Cameraman 5

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The majority of people who work in film and TV camera departments in Australia say their work has caused mental health issues, while most women experience sexism and all indigenous people fear reporting discrimination and harassment, according to a report titled A Wider Lens, published today (July 18).

The report is based on a 2021 survey of 640 people commissioned by the Australian Cinematographers Society (ACS). It said it believed it is the most comprehensive analysis of its kind of the sector undertaken anywhere in the world. 

Some 60% of respondents said work-related stress negatively impacts their mental health, and that work schedules prevent home-life balance. Nearly half (46%) said schedules stop them taking care of their physical health, and 42% were uncomfortable raising issues about personal and family responsibilities.

Of the female respondents, 89% reported sometimes or frequently experiencing sexism, while 75% of non-binary/trans respondents said they had. Sexism was noticed by 55% of the male respondents and 91% of the women.

Of everyone aged 56-64 years, 62% reported ageism, and 53% of those aged 65 and over. 

Half of all respondents said they had personal experience of discrimination in the hiring process. Half of all indigenous people and of non-Europeans had felt the impact of racism.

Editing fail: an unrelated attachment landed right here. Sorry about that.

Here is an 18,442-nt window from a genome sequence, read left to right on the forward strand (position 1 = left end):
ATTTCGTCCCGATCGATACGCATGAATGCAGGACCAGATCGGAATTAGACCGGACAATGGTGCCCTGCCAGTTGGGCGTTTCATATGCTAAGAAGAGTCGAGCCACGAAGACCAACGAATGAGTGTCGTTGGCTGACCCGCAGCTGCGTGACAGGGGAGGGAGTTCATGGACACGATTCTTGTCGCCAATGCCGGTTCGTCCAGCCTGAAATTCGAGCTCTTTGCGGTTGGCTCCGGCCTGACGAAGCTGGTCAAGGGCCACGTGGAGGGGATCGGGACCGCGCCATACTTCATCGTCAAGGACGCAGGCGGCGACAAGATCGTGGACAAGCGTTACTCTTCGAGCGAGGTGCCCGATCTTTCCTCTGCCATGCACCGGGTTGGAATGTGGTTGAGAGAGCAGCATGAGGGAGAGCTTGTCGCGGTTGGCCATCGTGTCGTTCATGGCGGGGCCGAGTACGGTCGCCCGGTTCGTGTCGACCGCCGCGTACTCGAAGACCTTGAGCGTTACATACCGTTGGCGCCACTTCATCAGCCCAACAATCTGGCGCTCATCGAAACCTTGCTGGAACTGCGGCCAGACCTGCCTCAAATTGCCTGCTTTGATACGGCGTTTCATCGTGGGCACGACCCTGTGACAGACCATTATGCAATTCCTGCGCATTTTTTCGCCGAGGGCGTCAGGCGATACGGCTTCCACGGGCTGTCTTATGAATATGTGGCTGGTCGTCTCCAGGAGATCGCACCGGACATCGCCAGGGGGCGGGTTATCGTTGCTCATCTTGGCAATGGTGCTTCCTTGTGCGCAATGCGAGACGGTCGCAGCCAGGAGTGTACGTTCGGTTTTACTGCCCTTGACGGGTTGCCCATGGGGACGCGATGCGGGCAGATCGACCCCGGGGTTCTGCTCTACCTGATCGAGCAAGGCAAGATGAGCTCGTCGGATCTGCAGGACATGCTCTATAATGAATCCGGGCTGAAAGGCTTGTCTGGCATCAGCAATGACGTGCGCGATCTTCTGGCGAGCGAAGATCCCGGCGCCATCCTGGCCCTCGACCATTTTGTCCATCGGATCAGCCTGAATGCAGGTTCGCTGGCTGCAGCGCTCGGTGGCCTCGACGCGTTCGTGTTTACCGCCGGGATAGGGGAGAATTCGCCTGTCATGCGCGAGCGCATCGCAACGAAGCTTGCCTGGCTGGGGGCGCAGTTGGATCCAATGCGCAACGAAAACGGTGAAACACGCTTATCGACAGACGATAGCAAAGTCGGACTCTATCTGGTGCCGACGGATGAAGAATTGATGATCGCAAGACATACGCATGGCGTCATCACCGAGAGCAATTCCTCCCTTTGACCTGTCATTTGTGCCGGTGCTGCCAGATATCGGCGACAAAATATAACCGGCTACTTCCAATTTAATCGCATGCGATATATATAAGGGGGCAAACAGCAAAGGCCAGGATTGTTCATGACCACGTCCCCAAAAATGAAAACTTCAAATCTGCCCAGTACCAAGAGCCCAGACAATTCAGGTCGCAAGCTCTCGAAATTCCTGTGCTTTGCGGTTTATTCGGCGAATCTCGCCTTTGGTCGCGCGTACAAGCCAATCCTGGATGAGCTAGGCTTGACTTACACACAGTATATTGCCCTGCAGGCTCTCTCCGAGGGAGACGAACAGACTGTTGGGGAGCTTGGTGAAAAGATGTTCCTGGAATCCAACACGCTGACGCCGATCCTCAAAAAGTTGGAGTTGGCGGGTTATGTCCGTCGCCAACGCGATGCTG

People from groups that seek equity worried about the negative impact of reporting bad behaviour. Those most fearful were indigenous (100%), persons with a disability (87%), women (85%) and LGBTIQ+ (81%).

Male DoPs earn more than female DOPs in every pay bracket and no woman earned more than A$156,000 (£90,000).

Wider industry 

ACS president Erika Addis said she believed findings like these are “likely reflective” of the broader industry. She said job stress is compounded by the work model: “Where workers are in direct competition with each other for work; where networks and reputations are key; where excessive hours and unpredictable schedules are the norm; and where workers, as freelancers, are largely excluded from social benefits and employment protections”

Further findings in the report came from the 3,034 producers, writers, directors and camera department employees who worked on the features and scripted series made in Australia between 2011 and 2019 inclusive.

From this set of data, 91% of all the DoPs were men. As film budgets grow, the report found that the number of women DoPs decrease even more, and men outnumber women 10:1 as DoPs, camera operators, and 2nd unit DoPs.

No woman worked on films budgeted at more than US$10m but the representation of women is improving. Ari Wegner shot the Australian/New Zealand co-production The Power Of The Dog and Mandy Walker shot Elvis.

The workforce is dominated by straight people (83%), men (80%), over 35s (68%) and people of Anglo Celtic origin (63%). Yet nearly half of all the women in the camera workforce are under 35 (47% vs 28% of men) and more likely to say they were LGBTIQ+ (31% vs 9%). Nearly twice as many women were non-European/Anglo Celtic (19% vs 11%).

The report contains 19 recommendations including the formalisation of hiring practices based on accountability and transparency. An anti-bullying campaign is recommended and a confidential system for reporting it. 

The report was commissioned in 2020 from researchers at Deakin University.